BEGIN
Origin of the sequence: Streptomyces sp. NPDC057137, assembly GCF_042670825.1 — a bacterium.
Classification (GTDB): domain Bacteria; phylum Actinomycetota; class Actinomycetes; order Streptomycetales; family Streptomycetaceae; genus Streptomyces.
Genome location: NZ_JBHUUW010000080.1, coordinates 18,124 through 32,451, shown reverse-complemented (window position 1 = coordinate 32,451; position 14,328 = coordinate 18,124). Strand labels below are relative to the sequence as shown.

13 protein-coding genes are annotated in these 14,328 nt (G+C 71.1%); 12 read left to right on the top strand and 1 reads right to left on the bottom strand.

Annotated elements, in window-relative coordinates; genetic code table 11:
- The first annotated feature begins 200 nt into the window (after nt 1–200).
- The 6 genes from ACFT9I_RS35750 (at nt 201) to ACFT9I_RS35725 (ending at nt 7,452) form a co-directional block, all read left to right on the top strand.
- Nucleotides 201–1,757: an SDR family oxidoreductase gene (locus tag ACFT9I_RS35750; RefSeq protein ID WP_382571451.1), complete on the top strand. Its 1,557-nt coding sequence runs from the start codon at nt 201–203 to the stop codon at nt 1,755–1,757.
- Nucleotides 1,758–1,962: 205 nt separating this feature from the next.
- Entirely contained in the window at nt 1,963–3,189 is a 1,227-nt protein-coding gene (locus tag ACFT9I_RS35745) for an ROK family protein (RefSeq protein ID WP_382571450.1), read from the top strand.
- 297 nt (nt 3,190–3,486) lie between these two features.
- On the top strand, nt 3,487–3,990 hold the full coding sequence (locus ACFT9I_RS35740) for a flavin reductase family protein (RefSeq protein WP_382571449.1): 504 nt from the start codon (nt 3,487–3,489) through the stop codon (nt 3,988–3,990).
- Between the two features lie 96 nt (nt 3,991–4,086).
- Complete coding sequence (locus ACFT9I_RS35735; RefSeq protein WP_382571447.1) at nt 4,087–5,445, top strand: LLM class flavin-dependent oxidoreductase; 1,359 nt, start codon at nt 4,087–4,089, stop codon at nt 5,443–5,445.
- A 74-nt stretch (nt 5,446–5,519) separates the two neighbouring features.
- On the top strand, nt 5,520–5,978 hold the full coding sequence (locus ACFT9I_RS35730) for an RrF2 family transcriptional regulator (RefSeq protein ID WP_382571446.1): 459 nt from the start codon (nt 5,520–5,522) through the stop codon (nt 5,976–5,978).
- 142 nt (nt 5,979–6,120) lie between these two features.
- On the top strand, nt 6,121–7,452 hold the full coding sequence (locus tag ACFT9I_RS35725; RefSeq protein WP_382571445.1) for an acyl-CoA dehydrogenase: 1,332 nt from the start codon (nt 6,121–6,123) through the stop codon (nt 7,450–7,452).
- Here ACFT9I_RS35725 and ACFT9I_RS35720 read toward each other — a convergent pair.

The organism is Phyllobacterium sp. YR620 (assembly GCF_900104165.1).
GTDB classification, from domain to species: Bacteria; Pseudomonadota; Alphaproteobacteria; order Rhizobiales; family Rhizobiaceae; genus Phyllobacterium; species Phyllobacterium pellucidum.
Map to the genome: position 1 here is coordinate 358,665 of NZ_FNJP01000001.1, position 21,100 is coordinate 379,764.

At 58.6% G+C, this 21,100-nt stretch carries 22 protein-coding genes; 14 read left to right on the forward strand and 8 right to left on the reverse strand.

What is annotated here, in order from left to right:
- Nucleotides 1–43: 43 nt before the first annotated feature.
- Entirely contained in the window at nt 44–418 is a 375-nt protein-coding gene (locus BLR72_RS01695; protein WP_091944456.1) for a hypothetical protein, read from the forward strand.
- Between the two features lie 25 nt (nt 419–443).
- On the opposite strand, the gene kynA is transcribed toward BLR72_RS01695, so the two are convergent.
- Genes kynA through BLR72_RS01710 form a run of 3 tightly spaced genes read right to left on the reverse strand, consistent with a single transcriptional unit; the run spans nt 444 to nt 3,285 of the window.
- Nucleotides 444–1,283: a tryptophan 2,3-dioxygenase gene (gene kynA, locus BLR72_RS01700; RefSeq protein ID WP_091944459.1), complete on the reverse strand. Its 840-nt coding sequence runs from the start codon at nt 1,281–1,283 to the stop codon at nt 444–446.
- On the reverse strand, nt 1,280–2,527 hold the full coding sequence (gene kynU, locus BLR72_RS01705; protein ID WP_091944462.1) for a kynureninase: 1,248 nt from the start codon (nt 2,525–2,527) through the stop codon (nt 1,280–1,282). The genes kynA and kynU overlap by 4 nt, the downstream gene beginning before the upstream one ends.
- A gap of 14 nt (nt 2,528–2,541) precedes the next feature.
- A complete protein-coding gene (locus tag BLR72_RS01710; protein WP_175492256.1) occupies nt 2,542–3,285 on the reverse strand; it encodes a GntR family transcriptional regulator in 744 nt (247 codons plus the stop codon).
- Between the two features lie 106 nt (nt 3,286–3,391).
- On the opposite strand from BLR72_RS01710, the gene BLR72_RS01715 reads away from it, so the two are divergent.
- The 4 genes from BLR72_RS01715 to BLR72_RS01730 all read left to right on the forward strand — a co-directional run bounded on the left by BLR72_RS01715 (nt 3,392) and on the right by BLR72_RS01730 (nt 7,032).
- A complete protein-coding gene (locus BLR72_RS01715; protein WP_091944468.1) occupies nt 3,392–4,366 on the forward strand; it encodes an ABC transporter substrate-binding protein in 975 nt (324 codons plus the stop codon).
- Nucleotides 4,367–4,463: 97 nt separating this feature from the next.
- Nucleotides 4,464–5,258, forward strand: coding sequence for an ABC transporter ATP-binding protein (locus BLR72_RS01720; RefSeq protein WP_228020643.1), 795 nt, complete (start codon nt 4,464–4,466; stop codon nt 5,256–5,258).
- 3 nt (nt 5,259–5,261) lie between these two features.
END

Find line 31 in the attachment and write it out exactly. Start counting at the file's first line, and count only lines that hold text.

- On the reverse strand, nt 1,280–2,527 hold the full coding sequence (gene kynU, locus BLR72_RS01705; protein ID WP_091944462.1) for a kynureninase: 1,248 nt from the start codon (nt 2,525–2,527) through the stop codon (nt 1,280–1,282). The genes kynA and kynU overlap by 4 nt, the downstream gene beginning before the upstream one ends.